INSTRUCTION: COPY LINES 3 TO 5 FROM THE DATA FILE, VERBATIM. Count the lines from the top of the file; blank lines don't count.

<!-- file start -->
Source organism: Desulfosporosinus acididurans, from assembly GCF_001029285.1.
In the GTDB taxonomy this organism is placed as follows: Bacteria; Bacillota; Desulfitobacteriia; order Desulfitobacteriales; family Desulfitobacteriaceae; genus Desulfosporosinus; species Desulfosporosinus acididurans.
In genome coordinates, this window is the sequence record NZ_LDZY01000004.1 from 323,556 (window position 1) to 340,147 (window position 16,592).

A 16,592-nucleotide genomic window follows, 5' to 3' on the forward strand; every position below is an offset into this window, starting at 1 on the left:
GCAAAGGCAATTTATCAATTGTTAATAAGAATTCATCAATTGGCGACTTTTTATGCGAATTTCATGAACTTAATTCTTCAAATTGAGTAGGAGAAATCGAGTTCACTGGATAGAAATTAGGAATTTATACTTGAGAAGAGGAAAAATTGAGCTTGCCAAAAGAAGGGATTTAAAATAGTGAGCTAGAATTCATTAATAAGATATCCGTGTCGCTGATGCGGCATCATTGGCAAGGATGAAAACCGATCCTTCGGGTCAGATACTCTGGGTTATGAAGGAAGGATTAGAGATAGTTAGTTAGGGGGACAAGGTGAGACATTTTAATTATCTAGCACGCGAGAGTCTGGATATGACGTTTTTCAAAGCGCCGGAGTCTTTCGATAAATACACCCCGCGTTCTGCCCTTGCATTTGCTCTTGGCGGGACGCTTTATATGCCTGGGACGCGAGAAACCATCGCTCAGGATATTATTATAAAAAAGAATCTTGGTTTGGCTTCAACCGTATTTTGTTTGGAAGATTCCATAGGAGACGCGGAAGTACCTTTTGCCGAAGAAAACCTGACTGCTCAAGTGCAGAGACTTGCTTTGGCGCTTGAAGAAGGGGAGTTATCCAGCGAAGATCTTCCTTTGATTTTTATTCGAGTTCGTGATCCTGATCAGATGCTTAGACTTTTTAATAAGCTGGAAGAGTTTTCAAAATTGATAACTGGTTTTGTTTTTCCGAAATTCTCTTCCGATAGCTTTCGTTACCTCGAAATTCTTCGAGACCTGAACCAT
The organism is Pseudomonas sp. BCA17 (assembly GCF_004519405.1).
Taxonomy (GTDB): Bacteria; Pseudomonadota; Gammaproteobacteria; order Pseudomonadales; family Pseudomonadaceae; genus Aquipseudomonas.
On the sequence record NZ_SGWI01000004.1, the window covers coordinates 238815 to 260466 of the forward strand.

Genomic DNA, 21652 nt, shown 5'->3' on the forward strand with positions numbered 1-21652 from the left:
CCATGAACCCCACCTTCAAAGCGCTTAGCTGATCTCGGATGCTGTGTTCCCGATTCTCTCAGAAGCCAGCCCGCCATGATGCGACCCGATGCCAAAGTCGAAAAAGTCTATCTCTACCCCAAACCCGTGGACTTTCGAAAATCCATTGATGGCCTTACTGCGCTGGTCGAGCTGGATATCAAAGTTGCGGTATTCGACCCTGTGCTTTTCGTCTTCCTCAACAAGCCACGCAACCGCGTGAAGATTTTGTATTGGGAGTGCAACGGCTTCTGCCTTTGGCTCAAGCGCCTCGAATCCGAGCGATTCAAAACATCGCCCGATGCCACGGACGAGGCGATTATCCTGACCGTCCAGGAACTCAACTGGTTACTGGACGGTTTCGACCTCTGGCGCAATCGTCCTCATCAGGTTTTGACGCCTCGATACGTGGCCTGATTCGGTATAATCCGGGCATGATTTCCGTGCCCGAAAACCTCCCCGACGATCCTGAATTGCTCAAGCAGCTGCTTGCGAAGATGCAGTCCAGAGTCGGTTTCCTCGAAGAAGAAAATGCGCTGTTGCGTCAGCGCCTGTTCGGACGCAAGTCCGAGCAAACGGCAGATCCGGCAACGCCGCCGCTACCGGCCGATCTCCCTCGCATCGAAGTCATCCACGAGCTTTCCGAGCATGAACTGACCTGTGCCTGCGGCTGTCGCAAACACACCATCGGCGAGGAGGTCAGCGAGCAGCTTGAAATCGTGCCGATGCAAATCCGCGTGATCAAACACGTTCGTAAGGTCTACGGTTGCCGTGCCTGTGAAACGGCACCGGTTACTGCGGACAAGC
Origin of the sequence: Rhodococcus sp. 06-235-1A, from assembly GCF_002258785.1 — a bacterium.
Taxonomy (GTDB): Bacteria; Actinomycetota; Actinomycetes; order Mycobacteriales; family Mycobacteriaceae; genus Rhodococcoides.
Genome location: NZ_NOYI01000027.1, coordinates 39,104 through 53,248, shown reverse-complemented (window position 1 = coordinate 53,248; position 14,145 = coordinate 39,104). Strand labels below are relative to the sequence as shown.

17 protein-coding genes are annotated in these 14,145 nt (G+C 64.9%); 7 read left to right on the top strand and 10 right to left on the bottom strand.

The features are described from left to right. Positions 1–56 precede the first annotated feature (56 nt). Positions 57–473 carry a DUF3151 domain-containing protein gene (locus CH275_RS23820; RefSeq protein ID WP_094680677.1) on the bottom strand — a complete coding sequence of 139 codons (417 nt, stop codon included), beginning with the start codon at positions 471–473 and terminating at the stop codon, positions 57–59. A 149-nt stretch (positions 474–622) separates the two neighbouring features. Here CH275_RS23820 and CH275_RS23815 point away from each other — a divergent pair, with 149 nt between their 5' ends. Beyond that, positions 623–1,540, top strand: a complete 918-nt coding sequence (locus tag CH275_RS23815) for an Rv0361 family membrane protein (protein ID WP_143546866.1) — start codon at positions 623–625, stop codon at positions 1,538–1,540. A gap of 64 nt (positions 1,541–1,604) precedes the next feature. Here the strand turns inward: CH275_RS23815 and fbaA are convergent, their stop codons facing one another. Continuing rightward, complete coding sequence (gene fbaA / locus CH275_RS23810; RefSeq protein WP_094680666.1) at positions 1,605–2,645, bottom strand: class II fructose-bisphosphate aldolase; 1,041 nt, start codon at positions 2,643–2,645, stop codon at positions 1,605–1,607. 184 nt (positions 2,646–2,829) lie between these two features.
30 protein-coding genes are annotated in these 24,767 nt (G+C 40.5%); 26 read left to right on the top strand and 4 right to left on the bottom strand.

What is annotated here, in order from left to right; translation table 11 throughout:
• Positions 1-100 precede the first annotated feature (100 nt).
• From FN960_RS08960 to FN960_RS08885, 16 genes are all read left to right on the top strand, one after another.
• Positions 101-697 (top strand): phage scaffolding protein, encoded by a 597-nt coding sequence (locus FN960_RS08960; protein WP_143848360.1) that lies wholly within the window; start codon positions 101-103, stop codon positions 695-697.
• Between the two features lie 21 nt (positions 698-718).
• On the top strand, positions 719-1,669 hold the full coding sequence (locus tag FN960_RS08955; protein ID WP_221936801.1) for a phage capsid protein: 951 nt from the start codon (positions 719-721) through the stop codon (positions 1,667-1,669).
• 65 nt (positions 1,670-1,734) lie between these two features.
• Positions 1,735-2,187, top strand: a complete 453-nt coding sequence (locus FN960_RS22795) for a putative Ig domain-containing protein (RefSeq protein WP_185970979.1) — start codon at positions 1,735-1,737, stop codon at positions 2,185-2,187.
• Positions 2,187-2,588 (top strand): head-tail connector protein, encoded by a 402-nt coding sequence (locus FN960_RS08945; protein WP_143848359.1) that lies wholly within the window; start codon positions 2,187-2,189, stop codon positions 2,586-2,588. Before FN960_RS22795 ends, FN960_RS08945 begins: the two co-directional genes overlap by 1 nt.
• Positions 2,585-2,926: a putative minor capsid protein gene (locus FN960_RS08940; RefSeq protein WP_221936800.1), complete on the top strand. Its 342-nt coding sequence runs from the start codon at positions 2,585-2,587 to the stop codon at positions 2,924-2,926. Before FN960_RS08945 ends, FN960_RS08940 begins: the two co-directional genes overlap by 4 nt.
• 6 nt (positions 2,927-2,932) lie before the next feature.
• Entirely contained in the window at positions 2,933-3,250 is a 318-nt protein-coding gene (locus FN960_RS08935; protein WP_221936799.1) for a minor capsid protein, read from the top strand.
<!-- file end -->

In genome coordinates, this window is the sequence record NZ_LDZY01000004.1 from 323,556 (window position 1) to 340,147 (window position 16,592).

A 16,592-nucleotide genomic window follows, 5' to 3' on the forward strand; every position below is an offset into this window, starting at 1 on the left:
GCAAAGGCAATTTATCAATTGTTAATAAGAATTCATCAATTGGCGACTTTTTATGCGAATTTCATGAACTTAATTCTTCAAATTGAGTAGGAGAAATCGAGTTCACTGGATAGAAATTAGGAATTTATACTTGAGAAGAGGAAAAATTGAGCTTGCCAAAAGAAGGGATTTAAAATAGTGAGCTAGAATTCATTAATAAGATATCCGTGTCGCTGATGCGGCATCATTGGCAAGGATGAAAACCGATCCTTCGGGTCAGATACTCTGGGTTATGAAGGAAGGATTAGAGATAGTTAGTTAGGGGGACAAGGTGAGACATTTTAATTATCTAGCACGCGAGAGTCTGGATATGACGTTTTTCAAAGCGCCGGAGTCTTTCGATAAATACACCCCGCGTTCTGCCCTTGCATTTGCTCTTGGCGGGACGCTTTATATGCCTGGGACGCGAGAAACCATCGCTCAGGATATTATTATAAAAAAGAATCTTGGTTTGGCTTCAACCGTATTTTGTTTGGAAGATTCCATAGGAGACGCGGAAGTACCTTTTGCCGAAGAAAACCTGACTGCTCAAGTGCAGAGACTTGCTTTGGCGCTTGAAGAAGGGGAGTTATCCAGCGAAGATCTTCCTTTGATTTTTATTCGAGTTCGTGATCCTGATCAGATGCTTAGACTTTTTAATAAGCTGGAAGAGTTTTCAAAATTGATAACTGGTTTTGTTTTTCCGAAATTCTCTTCCGATAGCTTTCGTTACCTCGAAATTCTTCGAGACCTGAACCAT